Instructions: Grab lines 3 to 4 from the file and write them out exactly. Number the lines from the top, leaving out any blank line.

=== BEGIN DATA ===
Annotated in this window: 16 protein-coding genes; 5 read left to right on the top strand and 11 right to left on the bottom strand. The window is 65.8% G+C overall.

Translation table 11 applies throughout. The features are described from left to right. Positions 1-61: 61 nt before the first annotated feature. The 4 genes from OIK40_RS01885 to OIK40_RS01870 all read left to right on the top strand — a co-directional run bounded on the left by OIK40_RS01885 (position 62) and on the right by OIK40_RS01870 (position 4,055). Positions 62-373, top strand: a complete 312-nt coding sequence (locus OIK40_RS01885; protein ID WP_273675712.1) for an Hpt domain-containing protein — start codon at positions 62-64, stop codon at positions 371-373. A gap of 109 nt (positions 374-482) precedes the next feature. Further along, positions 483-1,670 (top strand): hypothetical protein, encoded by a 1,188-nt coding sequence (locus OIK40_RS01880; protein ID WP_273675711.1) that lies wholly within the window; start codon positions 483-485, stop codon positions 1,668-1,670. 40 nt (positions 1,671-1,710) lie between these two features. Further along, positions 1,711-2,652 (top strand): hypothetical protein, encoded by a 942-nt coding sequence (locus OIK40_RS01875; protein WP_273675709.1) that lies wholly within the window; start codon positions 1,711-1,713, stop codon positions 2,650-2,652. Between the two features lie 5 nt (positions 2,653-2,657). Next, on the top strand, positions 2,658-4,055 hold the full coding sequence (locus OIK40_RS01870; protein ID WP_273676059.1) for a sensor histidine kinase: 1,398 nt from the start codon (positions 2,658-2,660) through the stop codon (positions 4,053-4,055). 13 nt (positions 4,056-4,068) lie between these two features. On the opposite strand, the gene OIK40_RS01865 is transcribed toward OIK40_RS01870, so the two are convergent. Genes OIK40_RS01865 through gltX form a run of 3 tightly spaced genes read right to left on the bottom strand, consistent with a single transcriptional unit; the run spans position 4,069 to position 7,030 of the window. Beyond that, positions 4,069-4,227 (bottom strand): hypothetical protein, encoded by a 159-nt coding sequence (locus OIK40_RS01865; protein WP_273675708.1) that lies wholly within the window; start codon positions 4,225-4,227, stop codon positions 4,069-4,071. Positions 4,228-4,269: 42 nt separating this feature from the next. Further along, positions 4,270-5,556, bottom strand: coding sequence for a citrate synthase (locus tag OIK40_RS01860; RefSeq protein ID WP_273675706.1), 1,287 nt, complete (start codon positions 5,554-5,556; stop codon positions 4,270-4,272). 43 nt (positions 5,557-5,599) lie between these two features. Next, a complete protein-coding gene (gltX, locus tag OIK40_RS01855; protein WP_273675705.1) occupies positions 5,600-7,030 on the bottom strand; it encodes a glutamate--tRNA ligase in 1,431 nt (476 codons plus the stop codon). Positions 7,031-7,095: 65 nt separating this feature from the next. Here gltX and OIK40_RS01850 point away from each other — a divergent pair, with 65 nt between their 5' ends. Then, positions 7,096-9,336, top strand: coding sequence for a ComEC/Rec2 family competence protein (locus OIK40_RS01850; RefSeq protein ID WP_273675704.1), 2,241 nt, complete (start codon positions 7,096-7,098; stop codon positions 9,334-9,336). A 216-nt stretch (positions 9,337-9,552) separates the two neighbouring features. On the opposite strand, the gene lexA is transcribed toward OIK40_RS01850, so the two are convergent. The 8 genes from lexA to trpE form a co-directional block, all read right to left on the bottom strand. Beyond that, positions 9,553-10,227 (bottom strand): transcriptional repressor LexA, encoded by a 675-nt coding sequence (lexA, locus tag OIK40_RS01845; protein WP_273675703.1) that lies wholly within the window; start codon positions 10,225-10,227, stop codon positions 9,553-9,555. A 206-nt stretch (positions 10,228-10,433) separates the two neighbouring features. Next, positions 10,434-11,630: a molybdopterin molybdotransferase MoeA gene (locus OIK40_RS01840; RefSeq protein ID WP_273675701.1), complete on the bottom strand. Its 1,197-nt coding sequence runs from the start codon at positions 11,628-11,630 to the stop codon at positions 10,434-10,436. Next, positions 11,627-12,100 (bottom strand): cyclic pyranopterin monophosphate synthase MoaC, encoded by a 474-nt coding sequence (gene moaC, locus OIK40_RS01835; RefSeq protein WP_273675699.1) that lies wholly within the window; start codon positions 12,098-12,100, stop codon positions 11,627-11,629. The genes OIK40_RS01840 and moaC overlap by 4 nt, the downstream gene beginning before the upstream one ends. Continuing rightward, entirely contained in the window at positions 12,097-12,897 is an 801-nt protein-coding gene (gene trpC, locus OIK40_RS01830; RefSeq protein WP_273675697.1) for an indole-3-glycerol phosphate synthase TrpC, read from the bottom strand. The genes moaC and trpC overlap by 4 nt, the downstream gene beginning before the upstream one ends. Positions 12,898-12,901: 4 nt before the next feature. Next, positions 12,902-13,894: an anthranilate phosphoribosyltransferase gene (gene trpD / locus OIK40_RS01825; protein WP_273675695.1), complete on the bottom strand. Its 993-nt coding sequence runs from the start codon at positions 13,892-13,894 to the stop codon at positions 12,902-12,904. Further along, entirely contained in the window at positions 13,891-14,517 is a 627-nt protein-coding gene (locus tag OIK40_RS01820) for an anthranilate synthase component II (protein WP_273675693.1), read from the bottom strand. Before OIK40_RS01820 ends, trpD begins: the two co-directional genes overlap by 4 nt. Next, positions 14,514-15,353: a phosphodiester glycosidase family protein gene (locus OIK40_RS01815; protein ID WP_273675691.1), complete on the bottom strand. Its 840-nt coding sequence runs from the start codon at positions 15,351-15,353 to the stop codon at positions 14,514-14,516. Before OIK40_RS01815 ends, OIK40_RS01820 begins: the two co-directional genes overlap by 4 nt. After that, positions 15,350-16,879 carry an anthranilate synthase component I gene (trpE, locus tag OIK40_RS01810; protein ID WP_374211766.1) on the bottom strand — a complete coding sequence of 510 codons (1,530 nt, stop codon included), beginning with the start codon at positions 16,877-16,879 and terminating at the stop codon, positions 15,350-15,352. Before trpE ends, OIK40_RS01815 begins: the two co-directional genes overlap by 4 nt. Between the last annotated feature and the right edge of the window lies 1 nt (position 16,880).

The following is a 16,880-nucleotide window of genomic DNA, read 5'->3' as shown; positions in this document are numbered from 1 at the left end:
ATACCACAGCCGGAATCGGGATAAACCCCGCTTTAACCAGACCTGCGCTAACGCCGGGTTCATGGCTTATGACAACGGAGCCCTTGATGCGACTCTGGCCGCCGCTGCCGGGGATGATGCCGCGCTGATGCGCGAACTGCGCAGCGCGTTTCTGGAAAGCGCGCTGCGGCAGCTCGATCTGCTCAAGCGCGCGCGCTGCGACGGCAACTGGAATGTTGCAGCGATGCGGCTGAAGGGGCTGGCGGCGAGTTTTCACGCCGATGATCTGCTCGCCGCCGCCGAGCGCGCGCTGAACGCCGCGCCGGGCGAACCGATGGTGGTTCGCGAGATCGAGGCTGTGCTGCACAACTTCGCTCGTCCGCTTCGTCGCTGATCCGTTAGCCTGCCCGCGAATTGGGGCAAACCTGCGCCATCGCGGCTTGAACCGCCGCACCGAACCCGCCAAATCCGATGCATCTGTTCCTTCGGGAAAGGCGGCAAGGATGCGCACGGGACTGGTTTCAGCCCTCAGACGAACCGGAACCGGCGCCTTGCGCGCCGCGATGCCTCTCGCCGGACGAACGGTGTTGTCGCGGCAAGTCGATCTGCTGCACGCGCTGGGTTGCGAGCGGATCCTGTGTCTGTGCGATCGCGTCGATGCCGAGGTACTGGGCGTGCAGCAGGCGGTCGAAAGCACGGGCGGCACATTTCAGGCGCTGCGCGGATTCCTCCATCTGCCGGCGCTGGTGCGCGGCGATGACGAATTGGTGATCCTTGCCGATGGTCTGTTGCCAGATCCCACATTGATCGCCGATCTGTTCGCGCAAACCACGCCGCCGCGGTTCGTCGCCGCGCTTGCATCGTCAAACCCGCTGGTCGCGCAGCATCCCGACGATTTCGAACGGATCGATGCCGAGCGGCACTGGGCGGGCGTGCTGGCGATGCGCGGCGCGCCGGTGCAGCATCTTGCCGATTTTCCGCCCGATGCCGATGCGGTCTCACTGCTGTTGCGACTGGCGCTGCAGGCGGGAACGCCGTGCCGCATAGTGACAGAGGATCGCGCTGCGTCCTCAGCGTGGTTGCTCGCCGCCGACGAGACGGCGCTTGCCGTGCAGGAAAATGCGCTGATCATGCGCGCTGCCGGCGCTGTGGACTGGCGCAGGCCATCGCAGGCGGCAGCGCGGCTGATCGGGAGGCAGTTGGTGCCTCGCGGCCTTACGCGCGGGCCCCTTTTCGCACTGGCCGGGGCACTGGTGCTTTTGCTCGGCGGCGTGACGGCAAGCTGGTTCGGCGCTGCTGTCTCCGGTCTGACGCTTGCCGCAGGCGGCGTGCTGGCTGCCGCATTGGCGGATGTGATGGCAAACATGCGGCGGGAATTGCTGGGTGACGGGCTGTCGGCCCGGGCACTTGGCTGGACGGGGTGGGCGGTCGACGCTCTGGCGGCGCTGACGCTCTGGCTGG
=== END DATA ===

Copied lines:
The following is a 16,880-nucleotide window of genomic DNA, read 5'->3' as shown; positions in this document are numbered from 1 at the left end:
ATACCACAGCCGGAATCGGGATAAACCCCGCTTTAACCAGACCTGCGCTAACGCCGGGTTCATGGCTTATGACAACGGAGCCCTTGATGCGACTCTGGCCGCCGCTGCCGGGGATGATGCCGCGCTGATGCGCGAACTGCGCAGCGCGTTTCTGGAAAGCGCGCTGCGGCAGCTCGATCTGCTCAAGCGCGCGCGCTGCGACGGCAACTGGAATGTTGCAGCGATGCGGCTGAAGGGGCTGGCGGCGAGTTTTCACGCCGATGATCTGCTCGCCGCCGCCGAGCGCGCGCTGAACGCCGCGCCGGGCGAACCGATGGTGGTTCGCGAGATCGAGGCTGTGCTGCACAACTTCGCTCGTCCGCTTCGTCGCTGATCCGTTAGCCTGCCCGCGAATTGGGGCAAACCTGCGCCATCGCGGCTTGAACCGCCGCACCGAACCCGCCAAATCCGATGCATCTGTTCCTTCGGGAAAGGCGGCAAGGATGCGCACGGGACTGGTTTCAGCCCTCAGACGAACCGGAACCGGCGCCTTGCGCGCCGCGATGCCTCTCGCCGGACGAACGGTGTTGTCGCGGCAAGTCGATCTGCTGCACGCGCTGGGTTGCGAGCGGATCCTGTGTCTGTGCGATCGCGTCGATGCCGAGGTACTGGGCGTGCAGCAGGCGGTCGAAAGCACGGGCGGCACATTTCAGGCGCTGCGCGGATTCCTCCATCTGCCGGCGCTGGTGCGCGGCGATGACGAATTGGTGATCCTTGCCGATGGTCTGTTGCCAGATCCCACATTGATCGCCGATCTGTTCGCGCAAACCACGCCGCCGCGGTTCGTCGCCGCGCTTGCATCGTCAAACCCGCTGGTCGCGCAGCATCCCGACGATTTCGAACGGATCGATGCCGAGCGGCACTGGGCGGGCGTGCTGGCGATGCGCGGCGCGCCGGTGCAGCATCTTGCCGATTTTCCGCCCGATGCCGATGCGGTCTCACTGCTGTTGCGACTGGCGCTGCAGGCGGGAACGCCGTGCCGCATAGTGACAGAGGATCGCGCTGCGTCCTCAGCGTGGTTGCTCGCCGCCGACGAGACGGCGCTTGCCGTGCAGGAAAATGCGCTGATCATGCGCGCTGCCGGCGCTGTGGACTGGCGCAGGCCATCGCAGGCGGCAGCGCGGCTGATCGGGAGGCAGTTGGTGCCTCGCGGCCTTACGCGCGGGCCCCTTTTCGCACTGGCCGGGGCACTGGTGCTTTTGCTCGGCGGCGTGACGGCAAGCTGGTTCGGCGCTGCTGTCTCCGGTCTGACGCTTGCCGCAGGCGGCGTGCTGGCTGCCGCATTGGCGGATGTGATGGCAAACATGCGGCGGGAATTGCTGGGTGACGGGCTGTCGGCCCGGGCACTTGGCTGGACGGGGTGGGCGGTCGACGCTCTGGCGGCGCTGACGCTCTGGCTGG